Victoria Richardson
New York

Vol. 15 No. 22 · 18 November 1993

I was struck by David Bromwich’s observation (LRB, 7 October) that Paul de Man could find in Wordsworth’s ‘Mutability’ an ‘attainment of the right degree of epistemological doubt’ while overlooking that except for ‘the last few lines … the writing is as hackneyed as any specimen of the poet’s duty-ridden later manner.’ Of course de Man was eager to reach the pretext for problematical musings by his very temperament, as Bromwich convincingly shows. But there is also the notorious instance of the problem de Man made out of the last line of Yeats’s ‘Among School Children’: ‘How can we know the dancer from the dance?’

There are two conditions about the de Man case not sufficiently stressed, even here. First of all, English was probably de Man’s fourth or fifth language. He probably grew up speaking Dutch, German, French and perhaps Flemish. De Man published in Flemish. It would be enlightening to know whether he wrote that article himself or whether he needed to have it translated for publication. In any case de Man was deaf to the nuances of English, and therefore found it easy to take refuge in irrelevant problem-making. The other factor is de Man’s sense of cultural exile. My guess is that his acceptance of German hegemony in the historical continuum was based upon a conviction of the superiority of German culture and its language. He could feel only a condescending and limited curiosity about English experiments in what were essentially Continental movements.

In his fascinating – and neglected – study, The Triumph of the English Language, R.F. Jones notes that English antiquaries of the 17th century ‘were indebted to a more or less conscious movement in most of the Germanic countries, a movement slightly prophetic of the Nazis’. ‘The Germans and all things German’ were ‘extravagantly praised’ by first of all citing Tacitus on the virtuous German character. This movement reached its peak in the work of John Van Gorp, a Flemish physician (1518-72), who went so far as to claim that the language spoken in the Garden of Eden was German, and that the Old Testament was first composed in pure German, only to be muddied by Hebrew translation. No doubt de Man’s necessarily troubled admiration of German poets and philosophers was more soberly based, but it was pervasive nevertheless. What Bromwich calls de Man’s ‘odd deficiency of verbal tact’ in his readings of English writers does not seem – at least to me – at all odd.

Richard Harrier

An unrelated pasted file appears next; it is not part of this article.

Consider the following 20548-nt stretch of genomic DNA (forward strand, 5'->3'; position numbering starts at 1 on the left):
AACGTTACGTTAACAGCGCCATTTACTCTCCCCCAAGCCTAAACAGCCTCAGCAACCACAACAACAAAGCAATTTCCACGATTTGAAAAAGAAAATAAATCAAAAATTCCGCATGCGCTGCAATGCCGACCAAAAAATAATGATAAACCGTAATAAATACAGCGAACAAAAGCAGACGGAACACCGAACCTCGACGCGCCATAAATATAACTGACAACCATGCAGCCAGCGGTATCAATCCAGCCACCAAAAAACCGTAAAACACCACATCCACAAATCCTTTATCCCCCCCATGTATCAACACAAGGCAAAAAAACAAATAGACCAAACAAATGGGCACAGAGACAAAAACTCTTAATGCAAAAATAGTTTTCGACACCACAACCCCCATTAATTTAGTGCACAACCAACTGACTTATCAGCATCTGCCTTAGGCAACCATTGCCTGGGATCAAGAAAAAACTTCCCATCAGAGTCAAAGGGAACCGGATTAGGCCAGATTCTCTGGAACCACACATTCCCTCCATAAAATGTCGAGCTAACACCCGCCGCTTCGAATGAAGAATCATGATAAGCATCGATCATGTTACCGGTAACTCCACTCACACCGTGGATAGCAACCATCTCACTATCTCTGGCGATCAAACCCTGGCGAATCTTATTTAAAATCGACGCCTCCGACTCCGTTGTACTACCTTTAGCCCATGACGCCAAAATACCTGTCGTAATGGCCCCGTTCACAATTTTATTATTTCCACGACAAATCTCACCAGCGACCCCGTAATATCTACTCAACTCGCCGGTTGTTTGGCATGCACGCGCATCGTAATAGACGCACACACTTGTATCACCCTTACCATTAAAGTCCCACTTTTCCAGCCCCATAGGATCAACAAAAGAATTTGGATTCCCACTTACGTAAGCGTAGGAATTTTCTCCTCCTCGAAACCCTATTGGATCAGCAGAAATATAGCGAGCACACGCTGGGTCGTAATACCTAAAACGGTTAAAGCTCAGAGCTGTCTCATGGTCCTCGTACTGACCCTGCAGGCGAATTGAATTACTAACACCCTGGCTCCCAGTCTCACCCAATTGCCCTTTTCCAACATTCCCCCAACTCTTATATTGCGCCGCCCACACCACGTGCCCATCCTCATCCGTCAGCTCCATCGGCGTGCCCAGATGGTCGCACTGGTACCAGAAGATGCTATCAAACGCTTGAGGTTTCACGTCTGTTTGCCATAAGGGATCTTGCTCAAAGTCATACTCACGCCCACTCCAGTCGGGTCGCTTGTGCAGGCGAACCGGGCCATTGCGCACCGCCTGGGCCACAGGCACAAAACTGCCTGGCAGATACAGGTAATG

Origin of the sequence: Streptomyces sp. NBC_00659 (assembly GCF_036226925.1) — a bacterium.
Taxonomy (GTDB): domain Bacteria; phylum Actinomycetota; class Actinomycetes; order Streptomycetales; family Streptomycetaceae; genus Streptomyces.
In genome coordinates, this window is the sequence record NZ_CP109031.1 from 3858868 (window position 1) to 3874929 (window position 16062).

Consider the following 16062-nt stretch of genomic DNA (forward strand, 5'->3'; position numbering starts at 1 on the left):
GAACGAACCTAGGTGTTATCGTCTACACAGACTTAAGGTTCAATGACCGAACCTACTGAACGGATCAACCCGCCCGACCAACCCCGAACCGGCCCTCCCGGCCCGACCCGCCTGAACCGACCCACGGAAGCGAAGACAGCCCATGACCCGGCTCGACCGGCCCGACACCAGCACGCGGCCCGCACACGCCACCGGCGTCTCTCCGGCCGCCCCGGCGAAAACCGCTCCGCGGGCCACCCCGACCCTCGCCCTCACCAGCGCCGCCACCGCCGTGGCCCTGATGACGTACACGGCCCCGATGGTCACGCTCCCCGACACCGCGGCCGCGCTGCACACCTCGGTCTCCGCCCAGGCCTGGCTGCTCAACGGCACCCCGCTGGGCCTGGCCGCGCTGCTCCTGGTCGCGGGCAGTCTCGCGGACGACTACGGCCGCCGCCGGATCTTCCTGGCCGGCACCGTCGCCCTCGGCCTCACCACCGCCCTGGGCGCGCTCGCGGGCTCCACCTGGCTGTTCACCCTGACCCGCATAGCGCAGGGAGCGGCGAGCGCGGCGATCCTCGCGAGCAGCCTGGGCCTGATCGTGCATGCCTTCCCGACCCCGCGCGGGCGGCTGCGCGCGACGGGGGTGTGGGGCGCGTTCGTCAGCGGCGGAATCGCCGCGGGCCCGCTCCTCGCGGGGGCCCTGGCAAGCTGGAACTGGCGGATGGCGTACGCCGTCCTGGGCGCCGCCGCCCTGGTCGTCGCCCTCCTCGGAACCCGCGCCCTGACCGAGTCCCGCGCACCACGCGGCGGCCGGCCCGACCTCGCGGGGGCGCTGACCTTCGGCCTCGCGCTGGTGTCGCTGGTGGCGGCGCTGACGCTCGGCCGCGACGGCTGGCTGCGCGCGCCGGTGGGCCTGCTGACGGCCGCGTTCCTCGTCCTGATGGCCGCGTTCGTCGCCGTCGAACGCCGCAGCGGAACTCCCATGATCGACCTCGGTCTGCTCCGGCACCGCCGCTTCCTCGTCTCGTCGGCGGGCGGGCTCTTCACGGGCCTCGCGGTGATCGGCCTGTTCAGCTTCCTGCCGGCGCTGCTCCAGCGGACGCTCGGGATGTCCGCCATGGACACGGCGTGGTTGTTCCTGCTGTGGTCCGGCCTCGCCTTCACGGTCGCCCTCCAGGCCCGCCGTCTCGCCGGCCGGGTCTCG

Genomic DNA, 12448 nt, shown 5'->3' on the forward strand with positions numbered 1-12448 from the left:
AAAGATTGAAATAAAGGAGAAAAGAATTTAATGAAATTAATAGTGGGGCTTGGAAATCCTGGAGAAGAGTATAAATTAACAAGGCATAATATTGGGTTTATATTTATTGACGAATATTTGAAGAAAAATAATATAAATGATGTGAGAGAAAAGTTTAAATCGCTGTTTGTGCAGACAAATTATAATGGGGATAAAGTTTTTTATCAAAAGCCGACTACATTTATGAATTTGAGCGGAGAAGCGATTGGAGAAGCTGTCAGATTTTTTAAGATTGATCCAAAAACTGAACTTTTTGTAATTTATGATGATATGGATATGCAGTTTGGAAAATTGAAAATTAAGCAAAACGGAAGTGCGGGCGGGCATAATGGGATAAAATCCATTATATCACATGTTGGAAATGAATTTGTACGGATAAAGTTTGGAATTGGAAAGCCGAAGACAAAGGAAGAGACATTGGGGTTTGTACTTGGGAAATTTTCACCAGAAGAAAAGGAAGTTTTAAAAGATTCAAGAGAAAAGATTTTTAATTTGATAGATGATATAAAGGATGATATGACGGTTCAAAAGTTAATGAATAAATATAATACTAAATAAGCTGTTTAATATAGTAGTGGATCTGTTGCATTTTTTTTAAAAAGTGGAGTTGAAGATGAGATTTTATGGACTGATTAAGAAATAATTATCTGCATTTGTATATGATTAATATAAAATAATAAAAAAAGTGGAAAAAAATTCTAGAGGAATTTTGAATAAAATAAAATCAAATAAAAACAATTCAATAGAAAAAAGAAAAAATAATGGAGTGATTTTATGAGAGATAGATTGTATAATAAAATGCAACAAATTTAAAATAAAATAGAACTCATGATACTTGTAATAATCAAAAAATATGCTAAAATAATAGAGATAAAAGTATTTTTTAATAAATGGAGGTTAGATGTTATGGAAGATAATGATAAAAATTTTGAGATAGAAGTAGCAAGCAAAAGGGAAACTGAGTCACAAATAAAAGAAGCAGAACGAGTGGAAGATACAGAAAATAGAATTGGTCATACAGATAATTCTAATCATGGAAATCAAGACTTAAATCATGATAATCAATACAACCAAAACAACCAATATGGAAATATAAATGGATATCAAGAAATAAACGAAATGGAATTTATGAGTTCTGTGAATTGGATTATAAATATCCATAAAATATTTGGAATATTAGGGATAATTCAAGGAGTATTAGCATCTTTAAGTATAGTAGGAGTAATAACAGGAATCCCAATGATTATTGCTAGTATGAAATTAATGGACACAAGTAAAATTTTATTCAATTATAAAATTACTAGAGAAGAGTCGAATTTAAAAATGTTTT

Columbia University, New York

Vol. 15 No. 24 · 16 December 1993

If Richard Harrier (Letters, 18 November) wants to indulge in philologico-political innuendo, he should get his facts straight. He complains that ‘even’ (sic) in David Bromwich’s account of ‘the de Man case’, two ‘conditions’ have not yet been sufficiently stressed. First, the ‘condition’ that ‘English was probably de Man’s fourth or fifth language,’ since he ‘probably grew up speaking Dutch, German, French and perhaps Flemish’. A minimal amount of research should have enabled Harrier to realise that Flemish is that variety of Dutch spoken in the southern part of the Dutch speech-area (itself comprising the Netherlands and the northern part of Belgium). For the record: de Man grew up speaking Flemish (his native language) and French (the then culturally dominant language in Belgium); German and English he would have been taught in school. To what extent this may have accounted for de Man’s alleged ‘deaf[ness] to the nuances of English’ is a question best addressed by those who are not themselves arrogantly deaf to the history of Germanic languages. As it is, Harrier would still have to demonstrate that de Man’s comments on Wordsworth and Yeats are indeed exercises in ‘irrelevant problem-making’.

The second ‘condition’ involves ‘de Mans’sense of cultural exile’: Harrier’s ‘guess is that [de Man’s] acceptance of German hegemony in the historical continuum was based upon a conviction of the superiority of German culture and its language.’ Instead of substantiating this guess by anything remotely resembling relevant textual evidence, Harrier lakes off at a tangent invoking, via R.F. Jones, 17th-century English antiquaries’ indebtedness ‘to a more or less conscious movement in most of the Germanic countries, a movement slightly prophetic of the Nazis’ in its ‘extravagant praise’, corroborated by ‘citing Tacitus on the virtuous German character’, for ‘the Germans and all things German’. Harrier then homes in on the work of ‘John Van Gorp, a Flemish physician (1518-72), who went so far as to claim that the language spoken in the Garden of Eden was German, and that the Old Testament was first composed in pure German, only to be muddied by Hebrew translation.’ Harrier acknowledges that de Man’s ‘necessarily troubled admiration of German poets and philosophers was more soberly based’, but adds that ‘it was pervasive nevertheless.’ I am not quite certain what to make of this ‘nevertheless’, but it does seem to suggest that to admire Goethe and Hölderlin is somehow to be guilty by implication of sinister silliness such as that imputed to ‘John Van Gorp’. (Incidentally, as his name indicates, Jan van Gorp hailed from Gorp, near Hilvarenbeek, which makes him Dutch, not Flemish, though he spent much of his time in Flanders. The word ‘van’, I might add, is Dutch for ‘of’ or ‘from’, and like ‘de’ in de Man or even de Graef, is generally capitalised in non-initial position only according to a mistaken assumption that to use a lower case indicates noble descent – but that is another story.)